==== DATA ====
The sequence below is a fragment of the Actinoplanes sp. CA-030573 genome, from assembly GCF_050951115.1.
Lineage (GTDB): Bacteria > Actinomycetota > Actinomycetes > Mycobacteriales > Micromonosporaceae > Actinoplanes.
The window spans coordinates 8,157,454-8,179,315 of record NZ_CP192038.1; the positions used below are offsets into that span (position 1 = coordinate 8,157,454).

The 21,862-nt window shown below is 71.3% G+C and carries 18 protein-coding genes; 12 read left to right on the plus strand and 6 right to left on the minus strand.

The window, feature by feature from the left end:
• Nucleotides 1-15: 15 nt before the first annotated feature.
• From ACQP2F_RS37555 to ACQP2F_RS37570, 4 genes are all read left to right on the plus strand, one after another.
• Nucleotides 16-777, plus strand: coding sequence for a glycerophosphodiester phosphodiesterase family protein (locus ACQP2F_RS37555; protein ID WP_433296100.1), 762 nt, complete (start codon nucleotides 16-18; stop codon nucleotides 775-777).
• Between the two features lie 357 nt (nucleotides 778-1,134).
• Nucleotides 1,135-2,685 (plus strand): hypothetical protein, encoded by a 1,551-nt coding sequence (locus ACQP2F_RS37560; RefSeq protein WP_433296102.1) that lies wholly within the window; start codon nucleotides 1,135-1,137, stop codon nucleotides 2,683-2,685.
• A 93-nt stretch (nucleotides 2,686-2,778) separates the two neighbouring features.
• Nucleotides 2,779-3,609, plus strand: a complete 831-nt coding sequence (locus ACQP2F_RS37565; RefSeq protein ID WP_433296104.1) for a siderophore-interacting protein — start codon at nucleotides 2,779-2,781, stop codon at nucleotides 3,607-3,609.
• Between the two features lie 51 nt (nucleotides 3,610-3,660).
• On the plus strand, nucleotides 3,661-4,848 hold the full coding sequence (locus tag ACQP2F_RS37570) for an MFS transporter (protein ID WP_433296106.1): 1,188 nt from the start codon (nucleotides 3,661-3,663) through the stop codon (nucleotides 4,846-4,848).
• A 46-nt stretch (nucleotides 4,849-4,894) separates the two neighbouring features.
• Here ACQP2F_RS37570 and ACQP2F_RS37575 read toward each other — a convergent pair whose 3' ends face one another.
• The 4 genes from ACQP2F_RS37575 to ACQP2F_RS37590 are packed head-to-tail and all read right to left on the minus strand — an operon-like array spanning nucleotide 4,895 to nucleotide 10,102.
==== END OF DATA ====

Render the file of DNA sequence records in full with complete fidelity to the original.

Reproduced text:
The sequence below is a fragment of the Actinoplanes sp. CA-030573 genome, from assembly GCF_050951115.1.
Lineage (GTDB): Bacteria > Actinomycetota > Actinomycetes > Mycobacteriales > Micromonosporaceae > Actinoplanes.
The window spans coordinates 8,157,454-8,179,315 of record NZ_CP192038.1; the positions used below are offsets into that span (position 1 = coordinate 8,157,454).

The 21,862-nt window shown below is 71.3% G+C and carries 18 protein-coding genes; 12 read left to right on the plus strand and 6 right to left on the minus strand.

The window, feature by feature from the left end:
• Nucleotides 1-15: 15 nt before the first annotated feature.
• From ACQP2F_RS37555 to ACQP2F_RS37570, 4 genes are all read left to right on the plus strand, one after another.
• Nucleotides 16-777, plus strand: coding sequence for a glycerophosphodiester phosphodiesterase family protein (locus ACQP2F_RS37555; protein ID WP_433296100.1), 762 nt, complete (start codon nucleotides 16-18; stop codon nucleotides 775-777).
• Between the two features lie 357 nt (nucleotides 778-1,134).
• Nucleotides 1,135-2,685 (plus strand): hypothetical protein, encoded by a 1,551-nt coding sequence (locus ACQP2F_RS37560; RefSeq protein WP_433296102.1) that lies wholly within the window; start codon nucleotides 1,135-1,137, stop codon nucleotides 2,683-2,685.
• A 93-nt stretch (nucleotides 2,686-2,778) separates the two neighbouring features.
• Nucleotides 2,779-3,609, plus strand: a complete 831-nt coding sequence (locus ACQP2F_RS37565; RefSeq protein ID WP_433296104.1) for a siderophore-interacting protein — start codon at nucleotides 2,779-2,781, stop codon at nucleotides 3,607-3,609.
• Between the two features lie 51 nt (nucleotides 3,610-3,660).
• On the plus strand, nucleotides 3,661-4,848 hold the full coding sequence (locus tag ACQP2F_RS37570) for an MFS transporter (protein ID WP_433296106.1): 1,188 nt from the start codon (nucleotides 3,661-3,663) through the stop codon (nucleotides 4,846-4,848).
• A 46-nt stretch (nucleotides 4,849-4,894) separates the two neighbouring features.
• Here ACQP2F_RS37570 and ACQP2F_RS37575 read toward each other — a convergent pair whose 3' ends face one another.
• The 4 genes from ACQP2F_RS37575 to ACQP2F_RS37590 are packed head-to-tail and all read right to left on the minus strand — an operon-like array spanning nucleotide 4,895 to nucleotide 10,102.